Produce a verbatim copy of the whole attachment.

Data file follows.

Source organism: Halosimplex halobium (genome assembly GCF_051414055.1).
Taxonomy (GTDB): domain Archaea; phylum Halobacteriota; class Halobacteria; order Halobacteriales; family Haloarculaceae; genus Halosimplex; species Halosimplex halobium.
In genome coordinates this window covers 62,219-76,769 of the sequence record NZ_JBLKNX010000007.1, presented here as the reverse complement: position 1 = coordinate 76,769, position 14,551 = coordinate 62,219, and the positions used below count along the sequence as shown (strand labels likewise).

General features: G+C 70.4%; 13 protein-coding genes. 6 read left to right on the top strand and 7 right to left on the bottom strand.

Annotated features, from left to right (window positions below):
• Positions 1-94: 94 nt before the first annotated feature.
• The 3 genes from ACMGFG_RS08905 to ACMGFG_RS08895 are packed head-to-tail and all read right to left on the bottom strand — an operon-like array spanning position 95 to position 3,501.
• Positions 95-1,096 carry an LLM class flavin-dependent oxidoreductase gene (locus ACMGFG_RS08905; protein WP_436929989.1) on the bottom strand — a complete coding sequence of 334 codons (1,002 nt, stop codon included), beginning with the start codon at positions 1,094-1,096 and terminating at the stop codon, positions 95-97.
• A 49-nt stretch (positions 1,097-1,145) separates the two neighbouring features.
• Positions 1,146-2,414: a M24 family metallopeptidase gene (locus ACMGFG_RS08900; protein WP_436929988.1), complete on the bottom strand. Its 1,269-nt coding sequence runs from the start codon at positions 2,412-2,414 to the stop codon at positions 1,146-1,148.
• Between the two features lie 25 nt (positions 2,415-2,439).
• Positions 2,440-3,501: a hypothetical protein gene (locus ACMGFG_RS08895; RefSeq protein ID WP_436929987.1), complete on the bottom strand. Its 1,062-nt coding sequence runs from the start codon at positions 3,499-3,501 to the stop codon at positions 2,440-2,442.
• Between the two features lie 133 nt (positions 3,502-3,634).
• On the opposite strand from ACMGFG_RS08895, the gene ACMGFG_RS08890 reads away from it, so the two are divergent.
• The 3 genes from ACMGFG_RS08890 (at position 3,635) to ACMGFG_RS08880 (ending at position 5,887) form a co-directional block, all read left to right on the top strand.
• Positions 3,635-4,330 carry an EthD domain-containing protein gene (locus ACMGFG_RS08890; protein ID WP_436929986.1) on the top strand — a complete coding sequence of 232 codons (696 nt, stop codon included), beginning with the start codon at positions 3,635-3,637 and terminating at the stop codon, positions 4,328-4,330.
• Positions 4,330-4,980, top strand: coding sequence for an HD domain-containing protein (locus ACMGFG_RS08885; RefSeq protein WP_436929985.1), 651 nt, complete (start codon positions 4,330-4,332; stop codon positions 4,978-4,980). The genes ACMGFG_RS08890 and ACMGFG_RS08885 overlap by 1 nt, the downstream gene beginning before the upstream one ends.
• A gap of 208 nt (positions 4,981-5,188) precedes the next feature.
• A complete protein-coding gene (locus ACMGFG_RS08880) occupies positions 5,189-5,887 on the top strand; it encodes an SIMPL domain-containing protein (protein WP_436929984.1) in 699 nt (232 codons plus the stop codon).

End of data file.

Source organism: Halosimplex halobium (genome assembly GCF_051414055.1).
Taxonomy (GTDB): domain Archaea; phylum Halobacteriota; class Halobacteria; order Halobacteriales; family Haloarculaceae; genus Halosimplex; species Halosimplex halobium.
In genome coordinates this window covers 62,219-76,769 of the sequence record NZ_JBLKNX010000007.1, presented here as the reverse complement: position 1 = coordinate 76,769, position 14,551 = coordinate 62,219, and the positions used below count along the sequence as shown (strand labels likewise).

General features: G+C 70.4%; 13 protein-coding genes. 6 read left to right on the top strand and 7 right to left on the bottom strand.

Annotated features, from left to right (window positions below):
• Positions 1-94: 94 nt before the first annotated feature.
• The 3 genes from ACMGFG_RS08905 to ACMGFG_RS08895 are packed head-to-tail and all read right to left on the bottom strand — an operon-like array spanning position 95 to position 3,501.
• Positions 95-1,096 carry an LLM class flavin-dependent oxidoreductase gene (locus ACMGFG_RS08905; protein WP_436929989.1) on the bottom strand — a complete coding sequence of 334 codons (1,002 nt, stop codon included), beginning with the start codon at positions 1,094-1,096 and terminating at the stop codon, positions 95-97.
• A 49-nt stretch (positions 1,097-1,145) separates the two neighbouring features.
• Positions 1,146-2,414: a M24 family metallopeptidase gene (locus ACMGFG_RS08900; protein WP_436929988.1), complete on the bottom strand. Its 1,269-nt coding sequence runs from the start codon at positions 2,412-2,414 to the stop codon at positions 1,146-1,148.
• Between the two features lie 25 nt (positions 2,415-2,439).
• Positions 2,440-3,501: a hypothetical protein gene (locus ACMGFG_RS08895; RefSeq protein ID WP_436929987.1), complete on the bottom strand. Its 1,062-nt coding sequence runs from the start codon at positions 3,499-3,501 to the stop codon at positions 2,440-2,442.
• Between the two features lie 133 nt (positions 3,502-3,634).
• On the opposite strand from ACMGFG_RS08895, the gene ACMGFG_RS08890 reads away from it, so the two are divergent.
• The 3 genes from ACMGFG_RS08890 (at position 3,635) to ACMGFG_RS08880 (ending at position 5,887) form a co-directional block, all read left to right on the top strand.
• Positions 3,635-4,330 carry an EthD domain-containing protein gene (locus ACMGFG_RS08890; protein ID WP_436929986.1) on the top strand — a complete coding sequence of 232 codons (696 nt, stop codon included), beginning with the start codon at positions 3,635-3,637 and terminating at the stop codon, positions 4,328-4,330.
• Positions 4,330-4,980, top strand: coding sequence for an HD domain-containing protein (locus ACMGFG_RS08885; RefSeq protein WP_436929985.1), 651 nt, complete (start codon positions 4,330-4,332; stop codon positions 4,978-4,980). The genes ACMGFG_RS08890 and ACMGFG_RS08885 overlap by 1 nt, the downstream gene beginning before the upstream one ends.
• A gap of 208 nt (positions 4,981-5,188) precedes the next feature.
• A complete protein-coding gene (locus ACMGFG_RS08880) occupies positions 5,189-5,887 on the top strand; it encodes an SIMPL domain-containing protein (protein WP_436929984.1) in 699 nt (232 codons plus the stop codon).